House Speaker Mike Johnson on Wednesday will speak to Senate Republicans for the first time during a closed-door policy lunch, taking his case directly to skeptics of his strategy on government funding and emergency war aid to U.S. allies.
The meeting will come just 16 days before a government shutdown deadline and amid party divisions over supplemental aid for Ukraine, Israel, humanitarian assistance for the Gaza Strip, Taiwan and U.S. southern border security.
House Republicans and some GOP senators want individual foreign aid bills while President Biden, other Democrats and Senate GOP Leader Mitch McConnell want them lumped together.
Mr. Biden has requested a $106 billion package, but Senate Republicans say it doesn’t go far enough to plug the U.S.-Mexico border and battle the unprecedented surge of illegal crossings.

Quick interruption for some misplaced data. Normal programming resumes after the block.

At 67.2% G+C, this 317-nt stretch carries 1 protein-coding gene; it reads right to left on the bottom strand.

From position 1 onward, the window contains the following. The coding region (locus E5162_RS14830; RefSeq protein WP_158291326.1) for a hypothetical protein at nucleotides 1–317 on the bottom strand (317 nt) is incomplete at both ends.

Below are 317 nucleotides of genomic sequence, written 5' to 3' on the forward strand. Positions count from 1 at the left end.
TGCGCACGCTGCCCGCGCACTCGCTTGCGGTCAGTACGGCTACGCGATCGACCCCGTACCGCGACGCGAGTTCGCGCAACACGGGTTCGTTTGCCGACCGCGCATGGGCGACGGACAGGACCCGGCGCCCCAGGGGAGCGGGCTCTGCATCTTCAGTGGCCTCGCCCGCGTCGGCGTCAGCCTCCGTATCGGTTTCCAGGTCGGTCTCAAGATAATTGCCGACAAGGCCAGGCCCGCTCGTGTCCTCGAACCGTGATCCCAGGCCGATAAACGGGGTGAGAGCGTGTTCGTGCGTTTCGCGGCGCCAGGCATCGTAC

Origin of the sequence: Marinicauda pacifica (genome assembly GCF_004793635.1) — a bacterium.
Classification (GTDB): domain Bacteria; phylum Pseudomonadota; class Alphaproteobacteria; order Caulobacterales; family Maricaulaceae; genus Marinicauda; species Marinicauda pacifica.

The House will vote on a $14.3 billion Israel aid bill this week that takes money from the boosted IRS budget under the Democrats’ Inflation Reduction Act. Democrats say the GOP legislation is a non-starter.
“Conceptually, [Senate Majority Leader Charles E. Schumer] and I are in the same place in the sense that we view all of these problems as connected,” Mr. McConnell, Kentucky Republican, said Tuesday. “That’s an opinion many people have. It’s not surprising, but in order to make a law, you have to pass both bodies and be signed by the president.”
Conservative senators accuse Mr. McConnell of kneecapping Mr. Johnson, Louisiana Republican, as the newly elected speaker works to reunite his conference following weeks of speakership chaos from the ouster of California GOP Rep. Kevin McCarthy.
Fellow Kentucky Republican Sen. Rand Paul told The Washington Times Tuesday that Mr. McConnell was “cutting his legs out from under” Mr. Johnson by siding with Democrats.
“His opinion is disconnected from the conservative electorate of Kentucky and from the conservative electorate in the Republican Party,” Mr. Paul said.